Meet the Maker - Jaesun Won
EA finds itself in South Korea, at the studio of Jaesun Won for the next interview in our ‘Meet the Maker’ series. Jaesun gives us an insight into how today’s contemporary studio jeweller often finds themselves juggling a myriad of jobs and tasks whilst exhibiting globally. In Jaesun’s case she works as a teacher/lecturer at University, whilst maintaining a thriving studio. We look at what inspires her and what it was that brought her to the decision to be a designer-maker. Enjoy the read…
EA: Of all the arts and crafts disciplines, why did you choose the making of Jewellery to be your profession.
JW: I have enjoyed making things by hand since I was little, so I always had a vague attraction to craft. Among the many options, I considered jewelry to be incredibly fascinating. In particular because it can be said to be a form of art that is closest to human beings and also something that can only be perfected when worn by a person.
EA: Why did you decide to become a designer-maker?
JW: It’s because I have my happiest moments when a work that I have designed is finally realized. This journey from inspiration to completion, from raw materials to finished piece, knowing it is my hands that have created it, all contribute to heightened sense of joy when it is finished.
EA: You teach at University; how do you balance your time between making your own work and teaching commitments?
JW: I give lectures twice a week and usually work at my studio on the other days. Although I’m busy, having discussions with my students or teaching workshops are fun for me. So it’s not especially difficult, but when I have an exhibition to prepare for, I spend more time creating work during university vacation.
EA: What do you think is the strongest influence or inspiration on your work?
JW: My biggest influence comes from my travels. Visiting a place that I am not familiar with and experiencing diverse cultures always feeds me with fresh inspiration.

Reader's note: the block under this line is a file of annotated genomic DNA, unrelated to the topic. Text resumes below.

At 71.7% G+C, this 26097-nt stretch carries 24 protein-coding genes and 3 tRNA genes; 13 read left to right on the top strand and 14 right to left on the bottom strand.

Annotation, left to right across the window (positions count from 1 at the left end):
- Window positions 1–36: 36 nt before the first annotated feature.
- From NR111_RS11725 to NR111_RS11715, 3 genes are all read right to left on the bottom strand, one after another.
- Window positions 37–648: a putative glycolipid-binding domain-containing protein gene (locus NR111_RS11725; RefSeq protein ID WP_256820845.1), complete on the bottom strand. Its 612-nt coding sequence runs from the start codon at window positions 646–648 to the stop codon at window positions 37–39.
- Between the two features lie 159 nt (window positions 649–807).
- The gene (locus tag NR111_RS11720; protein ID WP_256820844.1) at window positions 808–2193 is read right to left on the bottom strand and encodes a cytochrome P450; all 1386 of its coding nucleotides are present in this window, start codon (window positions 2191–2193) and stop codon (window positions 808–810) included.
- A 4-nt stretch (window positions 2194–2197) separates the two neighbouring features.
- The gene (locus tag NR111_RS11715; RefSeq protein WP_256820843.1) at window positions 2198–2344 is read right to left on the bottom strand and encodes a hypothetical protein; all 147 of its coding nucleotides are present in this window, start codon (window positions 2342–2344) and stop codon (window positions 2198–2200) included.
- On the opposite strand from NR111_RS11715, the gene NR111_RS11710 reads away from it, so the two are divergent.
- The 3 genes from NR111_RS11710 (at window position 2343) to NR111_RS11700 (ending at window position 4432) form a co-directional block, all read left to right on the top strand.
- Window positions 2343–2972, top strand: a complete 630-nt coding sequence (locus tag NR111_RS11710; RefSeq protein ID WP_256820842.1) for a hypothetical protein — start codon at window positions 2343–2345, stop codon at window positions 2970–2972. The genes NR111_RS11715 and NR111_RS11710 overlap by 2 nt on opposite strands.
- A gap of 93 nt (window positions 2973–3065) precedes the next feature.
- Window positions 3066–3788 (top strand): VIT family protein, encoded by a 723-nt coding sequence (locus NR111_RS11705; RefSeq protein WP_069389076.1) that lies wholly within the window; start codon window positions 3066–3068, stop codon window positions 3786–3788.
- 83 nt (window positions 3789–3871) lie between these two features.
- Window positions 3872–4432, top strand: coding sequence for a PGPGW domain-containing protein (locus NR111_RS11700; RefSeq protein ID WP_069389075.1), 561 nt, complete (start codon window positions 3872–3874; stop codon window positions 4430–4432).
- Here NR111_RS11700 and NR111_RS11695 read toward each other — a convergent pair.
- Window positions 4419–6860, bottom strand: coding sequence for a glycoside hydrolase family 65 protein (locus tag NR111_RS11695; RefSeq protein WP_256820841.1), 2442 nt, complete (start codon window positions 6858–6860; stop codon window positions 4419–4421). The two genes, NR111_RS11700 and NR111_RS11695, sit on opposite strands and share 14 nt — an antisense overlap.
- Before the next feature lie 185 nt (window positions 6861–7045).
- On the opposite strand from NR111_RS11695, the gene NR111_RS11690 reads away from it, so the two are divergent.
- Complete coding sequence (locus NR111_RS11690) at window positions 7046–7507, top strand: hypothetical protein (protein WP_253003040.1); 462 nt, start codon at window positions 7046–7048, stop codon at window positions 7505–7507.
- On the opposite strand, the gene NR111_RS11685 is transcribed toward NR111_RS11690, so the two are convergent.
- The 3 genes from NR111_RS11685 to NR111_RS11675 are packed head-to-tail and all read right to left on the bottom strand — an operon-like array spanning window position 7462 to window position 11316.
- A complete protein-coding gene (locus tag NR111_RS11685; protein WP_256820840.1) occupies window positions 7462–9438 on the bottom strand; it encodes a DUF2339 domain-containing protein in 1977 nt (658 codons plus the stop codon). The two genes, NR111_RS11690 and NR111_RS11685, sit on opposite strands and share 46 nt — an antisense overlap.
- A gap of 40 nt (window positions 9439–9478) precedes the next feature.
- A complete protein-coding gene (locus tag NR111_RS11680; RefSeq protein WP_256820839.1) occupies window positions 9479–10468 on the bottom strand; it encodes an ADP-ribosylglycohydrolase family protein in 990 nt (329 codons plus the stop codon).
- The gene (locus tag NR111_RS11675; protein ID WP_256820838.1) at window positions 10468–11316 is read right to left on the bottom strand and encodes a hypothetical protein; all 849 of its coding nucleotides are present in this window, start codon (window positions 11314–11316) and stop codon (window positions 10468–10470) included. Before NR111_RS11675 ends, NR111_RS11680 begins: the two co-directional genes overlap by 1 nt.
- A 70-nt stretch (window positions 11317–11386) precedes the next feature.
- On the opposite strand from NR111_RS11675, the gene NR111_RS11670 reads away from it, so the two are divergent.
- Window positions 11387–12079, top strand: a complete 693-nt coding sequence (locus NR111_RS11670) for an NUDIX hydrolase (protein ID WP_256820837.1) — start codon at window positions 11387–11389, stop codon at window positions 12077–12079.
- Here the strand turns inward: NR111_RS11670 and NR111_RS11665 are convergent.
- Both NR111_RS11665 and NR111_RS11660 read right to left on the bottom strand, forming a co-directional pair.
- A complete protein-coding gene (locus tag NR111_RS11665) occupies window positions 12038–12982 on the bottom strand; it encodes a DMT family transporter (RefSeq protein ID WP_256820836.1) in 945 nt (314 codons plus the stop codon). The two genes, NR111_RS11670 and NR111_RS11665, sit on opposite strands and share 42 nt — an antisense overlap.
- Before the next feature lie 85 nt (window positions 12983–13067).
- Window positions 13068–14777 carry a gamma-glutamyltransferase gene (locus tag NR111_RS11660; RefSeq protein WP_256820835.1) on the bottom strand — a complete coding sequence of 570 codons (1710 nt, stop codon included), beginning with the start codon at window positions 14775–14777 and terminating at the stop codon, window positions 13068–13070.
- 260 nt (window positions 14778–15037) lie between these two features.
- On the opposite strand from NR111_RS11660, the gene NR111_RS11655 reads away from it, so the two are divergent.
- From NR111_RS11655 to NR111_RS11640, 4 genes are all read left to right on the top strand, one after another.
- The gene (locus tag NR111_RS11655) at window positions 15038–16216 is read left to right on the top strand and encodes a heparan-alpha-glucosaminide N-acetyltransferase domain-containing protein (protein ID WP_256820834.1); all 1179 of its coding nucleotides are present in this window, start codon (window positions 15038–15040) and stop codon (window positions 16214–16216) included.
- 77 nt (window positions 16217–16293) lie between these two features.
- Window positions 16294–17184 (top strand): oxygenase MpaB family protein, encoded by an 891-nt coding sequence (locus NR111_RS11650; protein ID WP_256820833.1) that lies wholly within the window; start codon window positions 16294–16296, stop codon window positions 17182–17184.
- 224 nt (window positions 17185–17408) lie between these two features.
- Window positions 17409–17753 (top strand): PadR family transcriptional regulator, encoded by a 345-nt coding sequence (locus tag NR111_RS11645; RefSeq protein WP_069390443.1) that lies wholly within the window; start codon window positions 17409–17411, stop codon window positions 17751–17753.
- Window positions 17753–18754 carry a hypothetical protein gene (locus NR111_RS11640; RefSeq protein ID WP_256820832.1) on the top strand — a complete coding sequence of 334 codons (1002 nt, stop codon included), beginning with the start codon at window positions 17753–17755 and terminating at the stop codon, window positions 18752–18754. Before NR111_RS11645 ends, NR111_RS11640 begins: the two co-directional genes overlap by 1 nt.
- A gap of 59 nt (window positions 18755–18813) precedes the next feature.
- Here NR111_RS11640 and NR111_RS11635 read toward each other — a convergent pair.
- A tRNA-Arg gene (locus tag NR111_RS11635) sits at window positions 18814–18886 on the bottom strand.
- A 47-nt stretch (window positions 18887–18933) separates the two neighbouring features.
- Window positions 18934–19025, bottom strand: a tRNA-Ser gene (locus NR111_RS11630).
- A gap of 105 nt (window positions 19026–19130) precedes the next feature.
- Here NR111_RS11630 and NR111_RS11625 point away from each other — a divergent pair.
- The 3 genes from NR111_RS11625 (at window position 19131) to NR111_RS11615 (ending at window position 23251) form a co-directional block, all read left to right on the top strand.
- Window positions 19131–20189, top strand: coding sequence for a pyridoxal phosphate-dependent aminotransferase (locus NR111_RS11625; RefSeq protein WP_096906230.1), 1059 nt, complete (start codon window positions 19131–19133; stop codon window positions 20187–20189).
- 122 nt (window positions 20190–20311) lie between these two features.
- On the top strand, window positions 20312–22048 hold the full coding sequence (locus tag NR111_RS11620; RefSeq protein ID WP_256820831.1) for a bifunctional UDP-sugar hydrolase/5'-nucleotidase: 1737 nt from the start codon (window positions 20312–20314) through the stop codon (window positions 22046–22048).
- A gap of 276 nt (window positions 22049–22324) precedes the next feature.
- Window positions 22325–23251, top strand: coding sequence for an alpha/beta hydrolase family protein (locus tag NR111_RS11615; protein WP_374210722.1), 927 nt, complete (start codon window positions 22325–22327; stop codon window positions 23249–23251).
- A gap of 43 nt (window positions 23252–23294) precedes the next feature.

EA: What techniques do you employ to make your pieces? Is there one technique that is a favourite?
JW: I personally cut, sand, and solder all of the jewelry in my studio from design to finish. The most important technique is the process of adding color to the metal. Combining the two materials of metal and thread, which are of contrasting properties, is a critical step. It consists of hand-wrapping the metal surface with thread, thus adding color to create harmony of color as well as balancing power and malleability within the restrained precise lines.
EA: What is a typical day like for you?
JW: Usually, I spend the day in my studio where I create designs or pieces and prepare for fairs or exhibits in Korea or abroad. In 2017 I participated in Révélations Biennale which was held in the Grand Palas in Paris, France, and also Collect 2017, held at the Saatchi Gallery in London, UK. At present, I’m preparing for LOOT2019 to be exhibited at the MAD Museum in Manhattan, NY in April next year.
EA: What is the best and worst thing about your job?
JW: There are pros and cons to all kinds of work, but the best thing for me is being able to communicate with collectors and/or people who love the craft because of my jewelry. There isn’t anything too negative, but it’s very hectic to have to handle all the work of not only creating, but also the entire process of preparing for shows and the paperwork etc.
EA: What is the most challenging aspect of starting a business?
JW: Sometimes I encounter difficulties when going through the process of creating work, preparing for shows, and getting the paperwork done. Nonetheless, if it is for a new challenge I find I enjoy it.